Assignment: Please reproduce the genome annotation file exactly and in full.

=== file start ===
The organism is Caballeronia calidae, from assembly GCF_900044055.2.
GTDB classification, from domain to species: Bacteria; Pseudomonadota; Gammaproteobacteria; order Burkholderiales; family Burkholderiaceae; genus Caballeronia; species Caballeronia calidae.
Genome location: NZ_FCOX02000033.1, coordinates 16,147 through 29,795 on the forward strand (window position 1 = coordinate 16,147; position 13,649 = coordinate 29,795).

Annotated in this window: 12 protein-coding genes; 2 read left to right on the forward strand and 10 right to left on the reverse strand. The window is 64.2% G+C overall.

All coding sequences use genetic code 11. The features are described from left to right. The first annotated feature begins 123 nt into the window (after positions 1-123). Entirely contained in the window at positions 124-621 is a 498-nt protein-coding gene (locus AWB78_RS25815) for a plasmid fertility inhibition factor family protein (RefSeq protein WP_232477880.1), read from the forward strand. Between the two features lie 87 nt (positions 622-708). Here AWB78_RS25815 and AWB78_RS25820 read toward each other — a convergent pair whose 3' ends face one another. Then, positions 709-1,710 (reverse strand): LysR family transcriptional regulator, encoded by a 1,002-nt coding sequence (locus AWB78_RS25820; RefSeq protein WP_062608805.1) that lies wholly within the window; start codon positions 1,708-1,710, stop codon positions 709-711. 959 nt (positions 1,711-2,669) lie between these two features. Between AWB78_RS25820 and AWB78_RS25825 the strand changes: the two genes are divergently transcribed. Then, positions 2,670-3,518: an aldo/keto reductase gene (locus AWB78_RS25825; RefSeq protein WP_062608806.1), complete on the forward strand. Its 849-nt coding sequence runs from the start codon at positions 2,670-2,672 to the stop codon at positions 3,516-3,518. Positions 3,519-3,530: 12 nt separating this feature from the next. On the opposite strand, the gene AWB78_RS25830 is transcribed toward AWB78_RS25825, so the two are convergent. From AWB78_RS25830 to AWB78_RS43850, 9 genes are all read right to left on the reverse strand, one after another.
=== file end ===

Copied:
The organism is Caballeronia calidae, from assembly GCF_900044055.2.
GTDB classification, from domain to species: Bacteria; Pseudomonadota; Gammaproteobacteria; order Burkholderiales; family Burkholderiaceae; genus Caballeronia; species Caballeronia calidae.
Genome location: NZ_FCOX02000033.1, coordinates 16,147 through 29,795 on the forward strand (window position 1 = coordinate 16,147; position 13,649 = coordinate 29,795).

Annotated in this window: 12 protein-coding genes; 2 read left to right on the forward strand and 10 right to left on the reverse strand. The window is 64.2% G+C overall.

All coding sequences use genetic code 11. The features are described from left to right. The first annotated feature begins 123 nt into the window (after positions 1-123). Entirely contained in the window at positions 124-621 is a 498-nt protein-coding gene (locus AWB78_RS25815) for a plasmid fertility inhibition factor family protein (RefSeq protein WP_232477880.1), read from the forward strand. Between the two features lie 87 nt (positions 622-708). Here AWB78_RS25815 and AWB78_RS25820 read toward each other — a convergent pair whose 3' ends face one another. Then, positions 709-1,710 (reverse strand): LysR family transcriptional regulator, encoded by a 1,002-nt coding sequence (locus AWB78_RS25820; RefSeq protein WP_062608805.1) that lies wholly within the window; start codon positions 1,708-1,710, stop codon positions 709-711. 959 nt (positions 1,711-2,669) lie between these two features. Between AWB78_RS25820 and AWB78_RS25825 the strand changes: the two genes are divergently transcribed. Then, positions 2,670-3,518: an aldo/keto reductase gene (locus AWB78_RS25825; RefSeq protein WP_062608806.1), complete on the forward strand. Its 849-nt coding sequence runs from the start codon at positions 2,670-2,672 to the stop codon at positions 3,516-3,518. Positions 3,519-3,530: 12 nt separating this feature from the next. On the opposite strand, the gene AWB78_RS25830 is transcribed toward AWB78_RS25825, so the two are convergent. From AWB78_RS25830 to AWB78_RS43850, 9 genes are all read right to left on the reverse strand, one after another.